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268 THE UNIVERSIT¥ OF TORONTO QUARTERLY amateurs.1 There are, here and there, isolated performances pf Canadian plays; which may be applauded or ignored; but in. either case,_the play is returned to the author, usually without payment, in order to be filed away . in oblivion. Again, one frequently sees a splendid performa.nce by a young' actress who will, upon the maturing of her talent, either stifle her instincts or go abroad to develop and express herself. All this is very much as it was before the war. While Canadian radio has been able to absorb a part of our native talent in recent years, and to reward it; there is a greater an1ount of promising young talent working at present in our amateur theatre than could ever find its outlet by that medium." In recognition of , this fact, at least two.ambitious enterprises have been launched to contain and direct some of the creative energy that is in our people: the Everyman Theatre, already mentioned as .touring the vVestern provinces this season, and,, the New Play Society in Toronto, which presented -twelve productions during the winter. Their work may eventually prove of great importance to the future of the Canadian theatre. But where is a larger plan? If the firmly established amateur movement is to be a broad base for some national organization of drama, what is to be its apex? Over two years ago this question was asked during the preliminary (and unfruitful) discussions about the founding of a National Theatre organization, and it will come up again in connection with the finals of the Dominion Drama Festival (in London, Ontario) this spring. There is an obvious need for closer ties between the theatre groups of the East and the West, and for an immediate exchange of views on this matter particularly. If the best of our Canadian dramatists and performers are to live and work in Canada -and to be adequately rewarded for their contributions-a professional theatre of national significance, soundly financed, of high artistic stand.ard, must be developed. The need is urgent, for the drawing-off of ·our talent to other countries is being accelerated in these post-war years. It is certain that as long as we are unable to employ our artists professionally here, and to make it worth their while to learn and do their jobs in the theatre, we need look for no very large improvement of our dr_amatic literature on a national scale. IV. FRENCH-CANADIAN LETTERS '"'· E. CoLLIN · I-" . V•le are approaching a decisive moment in the history of FrenchCanadian nat.ionaljsm. The struggle for political equahty closed with Confederation. The "national" movement then followed the line of 1We may here briefly notice an addition to the books on the practical problems ·of play product-ion which are available to amateur groups: Drama is Fun, by Ralph Jones Morris. Mr. Morris's brief introductory discussions of the questions of acting, stage terminology, make-up, direction and adjudication should interest and help students who have not studied dramatics previously, a_nd teachers· who have never taught or been timght in the theatre. The book is short, clearly arranged, and readable. See check-list, page 338. LETTERS IN. CANADA: 1946 269 "economic conquest." This phase of the struggle, in which the pioneer work of Er~ol Bouchette and Edmond de Nevers ·was continued by M. Gerin and M. Montpetit, is now closing, and the mo_vement as we see it in Fran~ois Hertel and M. Minville is riow towards autonomy or integral nationalism. In their drive towards national sovereignty · the leaders of French-Canadian thought have made use of what they call "our national mystique,: the idea of an apostolic mission assigned to the French race in America. . This idea, first articulated by Mgr Lafleche some eighty years ago, has been propagated by Mgr L. A. P~quet, "the theologian pa; excellence of our national mystique," and Canon Lionel Groulx, the ·"nation,al" historian. La Vocation de Ia race jran~aise en Amerique du Nord, besides giving statistical information regarding the three branches of the French race· in North America-Canadian, Acadian, American__:_contains e:JScerpts from the writings...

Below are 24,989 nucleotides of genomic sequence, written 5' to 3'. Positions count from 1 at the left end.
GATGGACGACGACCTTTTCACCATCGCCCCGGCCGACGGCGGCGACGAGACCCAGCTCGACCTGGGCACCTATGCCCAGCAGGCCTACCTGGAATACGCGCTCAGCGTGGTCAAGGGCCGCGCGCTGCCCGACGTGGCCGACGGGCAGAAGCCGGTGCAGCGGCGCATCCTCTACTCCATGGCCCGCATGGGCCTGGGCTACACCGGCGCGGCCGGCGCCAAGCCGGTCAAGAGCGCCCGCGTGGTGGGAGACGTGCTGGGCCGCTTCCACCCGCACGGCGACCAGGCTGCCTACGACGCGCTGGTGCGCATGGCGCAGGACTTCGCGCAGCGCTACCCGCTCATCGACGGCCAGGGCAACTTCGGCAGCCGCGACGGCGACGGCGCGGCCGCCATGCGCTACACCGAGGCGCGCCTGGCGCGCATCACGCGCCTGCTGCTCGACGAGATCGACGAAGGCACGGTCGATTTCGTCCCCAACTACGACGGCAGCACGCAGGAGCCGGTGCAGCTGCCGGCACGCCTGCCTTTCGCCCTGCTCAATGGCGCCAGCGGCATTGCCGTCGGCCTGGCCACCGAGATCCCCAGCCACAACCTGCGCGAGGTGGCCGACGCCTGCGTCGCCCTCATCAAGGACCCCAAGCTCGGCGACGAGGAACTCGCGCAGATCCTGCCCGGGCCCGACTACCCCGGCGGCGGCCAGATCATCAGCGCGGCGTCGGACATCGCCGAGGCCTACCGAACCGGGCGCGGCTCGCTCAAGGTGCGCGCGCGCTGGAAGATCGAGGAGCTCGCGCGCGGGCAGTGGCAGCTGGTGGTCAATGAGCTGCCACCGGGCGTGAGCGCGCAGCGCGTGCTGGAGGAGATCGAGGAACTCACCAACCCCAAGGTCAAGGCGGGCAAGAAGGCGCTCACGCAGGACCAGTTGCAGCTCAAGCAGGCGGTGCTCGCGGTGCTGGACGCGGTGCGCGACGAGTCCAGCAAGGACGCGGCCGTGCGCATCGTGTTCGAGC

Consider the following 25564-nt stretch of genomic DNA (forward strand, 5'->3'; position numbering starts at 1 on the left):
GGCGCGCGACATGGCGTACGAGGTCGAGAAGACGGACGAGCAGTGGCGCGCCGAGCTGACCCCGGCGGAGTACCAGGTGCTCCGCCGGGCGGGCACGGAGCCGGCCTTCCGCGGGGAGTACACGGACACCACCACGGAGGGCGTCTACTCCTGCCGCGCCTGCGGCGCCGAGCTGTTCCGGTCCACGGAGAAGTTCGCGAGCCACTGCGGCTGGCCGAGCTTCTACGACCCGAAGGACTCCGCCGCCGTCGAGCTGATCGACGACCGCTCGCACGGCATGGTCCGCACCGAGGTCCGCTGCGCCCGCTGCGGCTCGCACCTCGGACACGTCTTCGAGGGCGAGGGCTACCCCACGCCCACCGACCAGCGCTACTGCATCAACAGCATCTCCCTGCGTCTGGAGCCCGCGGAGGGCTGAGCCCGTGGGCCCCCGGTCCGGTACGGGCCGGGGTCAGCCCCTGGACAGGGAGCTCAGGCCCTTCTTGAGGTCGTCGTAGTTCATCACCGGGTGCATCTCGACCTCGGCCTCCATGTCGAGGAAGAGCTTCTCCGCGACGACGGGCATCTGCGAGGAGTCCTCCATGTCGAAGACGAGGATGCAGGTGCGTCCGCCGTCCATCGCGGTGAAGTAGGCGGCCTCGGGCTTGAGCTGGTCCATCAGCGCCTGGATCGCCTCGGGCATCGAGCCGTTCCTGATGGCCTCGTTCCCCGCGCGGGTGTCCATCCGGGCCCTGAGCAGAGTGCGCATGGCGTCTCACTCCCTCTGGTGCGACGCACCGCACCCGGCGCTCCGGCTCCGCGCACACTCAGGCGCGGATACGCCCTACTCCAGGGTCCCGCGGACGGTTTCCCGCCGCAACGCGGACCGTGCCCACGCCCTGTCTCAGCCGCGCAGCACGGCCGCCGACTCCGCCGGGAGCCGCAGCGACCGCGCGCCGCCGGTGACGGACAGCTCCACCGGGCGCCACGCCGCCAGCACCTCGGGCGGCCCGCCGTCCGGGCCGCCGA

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Additional Information

ISSN
1712-5278
Print ISSN
0042-0247
Pages
pp. 268-295
Launched on MUSE
2015-07-01
Open Access
No
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